Ep. 314 It Takes Courage to Understand a Person the Right Way

Ep. 314 It Takes Courage to Understand a Person the Right Way

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Shows Main Idea – Understanding someone is more in-depth than understanding what is happening to a person. Too often, hurt people only want someone to understand them so that they feel affirmation and validation. This critical need is one of six things that make up biblical understanding. Rick talks about the courage and competence needed to understand a person the right way.

Life Over Coffee · Ep. 314 It Takes Courage to Understand a Person the Right Way

Show Notes

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Descriptive Psychology, defined in an elementary way, is the science of understanding a person and their problem, including all the interrelated parts, aspects, behaviors, hidden idolatries, and complicating factors.

  • Understanding the person
  • Understanding what the person does not perceive
  • Understanding the other side of the story
  • Listening to them at two levels
  • Ability to reclarify with a biblical hermeneutic
  • Ability to restate all of the above with conciseness, clarity, accuracy, and comprehensiveness

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Direct Video Messages

Case Study

Case Study: Mable struggles with anxiety in response to Biff’s actions.

Bad Counseling: The counselor listens to the story, restates all Mable said about what Biff did, and Mable feels heard. She stays in her victimization. He gives her a few verses, a book to read, and asks her to be part of his Facebook Group for victims of [whatever happened to Mable].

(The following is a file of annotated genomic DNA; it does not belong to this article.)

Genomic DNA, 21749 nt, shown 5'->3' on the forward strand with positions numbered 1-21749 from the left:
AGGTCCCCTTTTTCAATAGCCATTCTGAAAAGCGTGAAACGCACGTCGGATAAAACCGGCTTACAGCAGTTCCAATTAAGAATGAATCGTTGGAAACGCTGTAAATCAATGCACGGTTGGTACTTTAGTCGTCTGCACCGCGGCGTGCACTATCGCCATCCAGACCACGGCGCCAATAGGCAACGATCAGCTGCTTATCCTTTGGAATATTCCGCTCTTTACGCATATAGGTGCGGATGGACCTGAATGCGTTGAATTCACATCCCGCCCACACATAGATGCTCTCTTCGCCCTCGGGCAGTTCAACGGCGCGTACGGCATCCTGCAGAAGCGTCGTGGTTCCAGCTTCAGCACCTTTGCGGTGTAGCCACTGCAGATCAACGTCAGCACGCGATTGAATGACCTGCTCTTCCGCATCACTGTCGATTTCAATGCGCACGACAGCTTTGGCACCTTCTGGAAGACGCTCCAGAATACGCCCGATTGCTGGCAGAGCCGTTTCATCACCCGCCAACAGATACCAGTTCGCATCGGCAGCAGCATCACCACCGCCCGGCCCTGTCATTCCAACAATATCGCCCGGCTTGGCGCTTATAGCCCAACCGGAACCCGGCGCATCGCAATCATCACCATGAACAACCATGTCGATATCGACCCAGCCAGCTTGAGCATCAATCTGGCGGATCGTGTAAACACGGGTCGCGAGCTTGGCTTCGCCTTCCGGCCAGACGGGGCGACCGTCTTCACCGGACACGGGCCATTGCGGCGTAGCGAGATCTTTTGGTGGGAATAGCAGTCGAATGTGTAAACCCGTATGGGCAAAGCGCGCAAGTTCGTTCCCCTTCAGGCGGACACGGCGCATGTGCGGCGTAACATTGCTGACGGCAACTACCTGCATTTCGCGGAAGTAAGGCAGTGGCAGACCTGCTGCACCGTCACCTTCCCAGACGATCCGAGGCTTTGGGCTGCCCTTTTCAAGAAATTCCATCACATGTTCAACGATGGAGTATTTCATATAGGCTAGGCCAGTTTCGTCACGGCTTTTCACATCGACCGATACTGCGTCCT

Better Counseling: The counselor listens to her story. He draws out what happened, how she thinks about it, and more. He delves into their relationship and both of their lists of shaping influences. He assesses more in-depth Mable’s thought patterns.

  • She has a formulaic relationship with God.
  • She struggles with regret.
  • She has a weak view of suffering.
  • She is struggling with self-righteousness.
  • She learns how to stave off the temptation of victimization.
  • (Of course, the counselor brings Biff into the counseling, confronts him, sets up a long-term plan for help, and more.)

Most people can’t do this. They don’t have the skill, insight, or biblical expansiveness. Minimally, they can restate in another way what the person said to them. The counselee “feels heard” and understood. Dangerous. In worse cases, the counselee will give the counselor authority to prescribe solutions. But if the counselor does not have a complete understanding, their counsel will be incomplete and, typically, skewed to one side, which usually tickles the hearer’s ears.

Two Key Aspects

Courage: It takes a lot of courage to understand someone the right way. Too many “counselors” do not understand what the person needs to hear or understand but don’t have the courage (and compassion) to say it. Thus, they compromise the understanding that they could provide.

Self-esteem: There are many adverse side-effects from the self-esteem movement. One is this misunderstanding and misapplication of “being heard.” We only want to hear what we want to hear—esteeming ourselves most of all, which makes us feel better at the moment.

If the folks that came to Jesus only heard what they wanted to hear, it would have proven disastrous. Esteeming God more than ourselves positions us to hear the whole story—assuming the counselor has the character, competence, compassion, and courage to provide a fuller understanding of what is happening.

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